What is Domestic Violence?

The Government defines domestic violence as "Any incident of controlling, coercive or threatening behaviour, violence or abuse (psychological, physical, sexual, financial or emotional) between those aged 16 or over who are or have been intimate partners or family members, regardless of gender or sexuality." This includes issues of concern to black and minority ethnic (BME) communities such as so called 'honour killings'.

The Haven Wolverhampton believes domestic violence is a violation of the human rights of women and children. It is a pattern of controlling behaviours whereby the abuser seeks power over their partner or family member and is rarely a one-off incident.

Domestic violence can take on many forms including:

  • Emotional Abuse: verbal torment in the form of name calling shouting / threatening / accusing / criticising; putting a person down in front of friends or other people; lying; jealous outbursts; refusing to commit ; breaking promises; pressure tactics; monitoring or blocking telephone calls; discouraging a person from seeing friends and family / dictating where a person can or can’t go / stalking; denial – saying the abuse doesn’t happen or that the abuse is the victims fault; behaving differently in private and public; promises that the abuse will never happen again.
  • Financial Abuse: restricting or controlling a person’s access to funds / withholding money / building significant amounts of debt in the name of the victim.
  • Physical Violence: hitting / kicking / biting / pushing / shoving / slapping / grabbing.
  • Sexual Violence: using threats or physical force to make a victim perform sexual acts without seeking consent. This also includes degrading or humiliating treatment based on a person’s sexual orientation.
  • Domestic Violence also includes forced marriage and so called ‘honour crimes’.

Domestic violence is a severe form of abuse. Even when the incidents of physical abuse seem minor, have only occurred once or twice within the relationship, or even when there has not been any physical violence. Emotional abuse can be just as damaging as physical abuse – if not more so. For more information about the effects of domestic violence please click here.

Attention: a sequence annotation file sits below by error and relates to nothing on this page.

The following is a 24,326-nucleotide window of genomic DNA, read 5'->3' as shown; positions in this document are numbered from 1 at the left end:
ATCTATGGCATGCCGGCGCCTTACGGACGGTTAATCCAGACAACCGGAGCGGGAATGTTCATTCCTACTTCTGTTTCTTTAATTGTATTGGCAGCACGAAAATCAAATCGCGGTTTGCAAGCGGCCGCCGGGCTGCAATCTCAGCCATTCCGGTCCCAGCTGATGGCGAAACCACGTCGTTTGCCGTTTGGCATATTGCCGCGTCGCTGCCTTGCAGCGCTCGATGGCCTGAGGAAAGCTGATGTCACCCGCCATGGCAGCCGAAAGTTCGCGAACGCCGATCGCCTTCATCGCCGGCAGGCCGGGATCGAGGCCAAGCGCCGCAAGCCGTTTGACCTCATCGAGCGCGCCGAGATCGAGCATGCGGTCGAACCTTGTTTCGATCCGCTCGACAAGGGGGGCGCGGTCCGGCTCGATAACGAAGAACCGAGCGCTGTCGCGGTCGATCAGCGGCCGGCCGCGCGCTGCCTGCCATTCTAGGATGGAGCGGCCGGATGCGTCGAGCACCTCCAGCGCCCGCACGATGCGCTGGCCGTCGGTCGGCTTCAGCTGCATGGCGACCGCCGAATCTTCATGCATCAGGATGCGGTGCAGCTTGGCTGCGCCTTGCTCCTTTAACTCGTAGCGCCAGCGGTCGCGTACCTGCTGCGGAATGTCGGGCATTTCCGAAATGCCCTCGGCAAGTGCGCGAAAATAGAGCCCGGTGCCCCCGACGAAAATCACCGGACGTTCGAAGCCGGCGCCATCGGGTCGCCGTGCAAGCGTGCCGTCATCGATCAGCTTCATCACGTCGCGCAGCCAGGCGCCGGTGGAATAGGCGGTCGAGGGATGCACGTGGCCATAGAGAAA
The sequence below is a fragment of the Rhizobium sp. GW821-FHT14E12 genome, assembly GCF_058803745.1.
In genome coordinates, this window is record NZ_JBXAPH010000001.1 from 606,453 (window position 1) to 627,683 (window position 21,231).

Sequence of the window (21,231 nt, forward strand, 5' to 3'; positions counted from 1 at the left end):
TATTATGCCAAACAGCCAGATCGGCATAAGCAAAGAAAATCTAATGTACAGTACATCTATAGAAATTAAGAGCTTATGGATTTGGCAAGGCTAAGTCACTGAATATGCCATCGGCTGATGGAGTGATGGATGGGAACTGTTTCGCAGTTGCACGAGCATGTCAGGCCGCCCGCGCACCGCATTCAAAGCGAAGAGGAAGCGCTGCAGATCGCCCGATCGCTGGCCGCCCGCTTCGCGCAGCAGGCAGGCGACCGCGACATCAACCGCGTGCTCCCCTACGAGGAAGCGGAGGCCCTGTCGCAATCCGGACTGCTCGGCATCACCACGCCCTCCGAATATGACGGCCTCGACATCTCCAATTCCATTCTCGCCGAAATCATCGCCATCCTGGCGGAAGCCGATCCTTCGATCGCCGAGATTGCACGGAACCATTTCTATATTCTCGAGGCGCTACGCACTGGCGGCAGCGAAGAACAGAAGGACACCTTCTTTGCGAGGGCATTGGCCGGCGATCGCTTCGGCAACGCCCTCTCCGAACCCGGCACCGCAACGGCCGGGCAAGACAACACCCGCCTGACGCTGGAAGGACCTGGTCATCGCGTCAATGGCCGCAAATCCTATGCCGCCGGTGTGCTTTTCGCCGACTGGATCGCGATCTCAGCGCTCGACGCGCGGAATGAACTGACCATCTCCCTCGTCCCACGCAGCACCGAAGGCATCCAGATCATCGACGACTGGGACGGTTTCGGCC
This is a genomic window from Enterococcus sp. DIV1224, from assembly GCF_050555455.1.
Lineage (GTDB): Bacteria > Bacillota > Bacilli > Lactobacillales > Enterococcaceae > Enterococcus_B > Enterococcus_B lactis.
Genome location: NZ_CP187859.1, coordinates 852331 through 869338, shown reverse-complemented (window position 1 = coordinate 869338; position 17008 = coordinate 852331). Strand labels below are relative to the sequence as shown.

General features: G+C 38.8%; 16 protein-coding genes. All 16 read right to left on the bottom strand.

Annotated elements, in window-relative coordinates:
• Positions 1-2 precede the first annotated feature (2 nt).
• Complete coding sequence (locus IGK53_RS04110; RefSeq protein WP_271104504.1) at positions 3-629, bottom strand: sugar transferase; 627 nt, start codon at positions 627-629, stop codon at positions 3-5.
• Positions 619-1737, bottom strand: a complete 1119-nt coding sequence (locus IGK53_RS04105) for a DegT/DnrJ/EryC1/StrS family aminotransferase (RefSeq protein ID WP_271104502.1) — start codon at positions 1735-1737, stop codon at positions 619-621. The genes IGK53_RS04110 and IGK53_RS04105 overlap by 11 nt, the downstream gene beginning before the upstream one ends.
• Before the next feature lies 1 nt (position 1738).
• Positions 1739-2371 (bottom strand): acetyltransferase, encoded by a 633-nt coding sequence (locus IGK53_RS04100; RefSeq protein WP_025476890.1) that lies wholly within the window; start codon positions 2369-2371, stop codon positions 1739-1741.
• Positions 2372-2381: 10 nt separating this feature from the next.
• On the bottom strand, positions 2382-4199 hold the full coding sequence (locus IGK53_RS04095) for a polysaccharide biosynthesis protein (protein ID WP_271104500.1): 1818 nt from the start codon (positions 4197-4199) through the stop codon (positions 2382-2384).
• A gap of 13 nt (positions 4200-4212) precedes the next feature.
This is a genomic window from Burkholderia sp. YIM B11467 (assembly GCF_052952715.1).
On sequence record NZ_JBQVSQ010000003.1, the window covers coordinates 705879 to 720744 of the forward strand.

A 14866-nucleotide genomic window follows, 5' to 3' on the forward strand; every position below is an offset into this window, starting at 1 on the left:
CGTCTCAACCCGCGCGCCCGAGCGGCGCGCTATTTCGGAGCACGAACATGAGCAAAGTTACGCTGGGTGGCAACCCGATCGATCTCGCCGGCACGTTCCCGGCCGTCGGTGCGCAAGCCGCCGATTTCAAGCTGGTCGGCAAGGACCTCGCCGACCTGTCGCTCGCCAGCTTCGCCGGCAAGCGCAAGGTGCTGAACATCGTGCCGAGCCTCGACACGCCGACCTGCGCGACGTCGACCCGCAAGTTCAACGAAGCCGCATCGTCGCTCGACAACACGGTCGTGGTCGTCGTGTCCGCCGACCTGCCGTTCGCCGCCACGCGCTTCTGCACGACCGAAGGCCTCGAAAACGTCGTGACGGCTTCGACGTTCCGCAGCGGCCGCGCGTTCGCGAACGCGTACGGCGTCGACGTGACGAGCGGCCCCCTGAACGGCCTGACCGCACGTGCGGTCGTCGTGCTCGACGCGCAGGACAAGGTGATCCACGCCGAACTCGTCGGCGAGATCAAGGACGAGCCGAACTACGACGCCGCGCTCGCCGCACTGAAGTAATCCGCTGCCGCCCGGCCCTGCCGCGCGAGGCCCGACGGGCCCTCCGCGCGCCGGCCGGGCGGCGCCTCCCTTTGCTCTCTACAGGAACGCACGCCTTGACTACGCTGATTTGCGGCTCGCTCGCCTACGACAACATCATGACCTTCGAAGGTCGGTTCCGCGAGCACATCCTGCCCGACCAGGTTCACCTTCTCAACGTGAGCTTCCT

Domestic violence occurs across all of society regardless of age, ability, class, culture, economic status, ethnicity or lifestyle. Domestic violence can also occur in a range of relationships including heterosexual, gay, lesbian, bisexual and transgender relationships and in the extended family.

It is estimated that 1 in 4 women in the UK will experience domestic violence during the course of their lifetime. Sadly 2 women a week in the UK die as a result of domestic violence. For more domestic violence statistics please click here. An estimated one million children in the UK are thought to be affected by domestic violence, either as witnesses or becoming directly involved in violent incidents. For more information on the effects of domestic violence on children please click here.

Domestic violence does not just occur out of the blue, the victim is controlled and over time will become increasingly dependent on their abuser, both emotionally and financially, making it difficult to make sense of the situation they find themselves in. This can result in women experiencing a number of barriers to leaving a violent relationship. For more information on barriers please click here.

Whilst many victims feel they are to blame it is a common misunderstanding to assume that incidents of domestic violence are provoked or occur as a result of an irrational response to a turn of events. Those who perpetrate domestic violence choose to behave violently in order to gain control. Incidents of domestic violence are planned and premeditated. For more information on the causes of domestic violence please click here.

No one should live in fear of the person they love. If you recognise yourself or someone you know as being a victim of domestic violence don't hesitate to reach out. There is help available.

For more information, or to speak to someone in confidence, call The Haven Wolverhampton 24 Hour Helpline on 08000 194 400.


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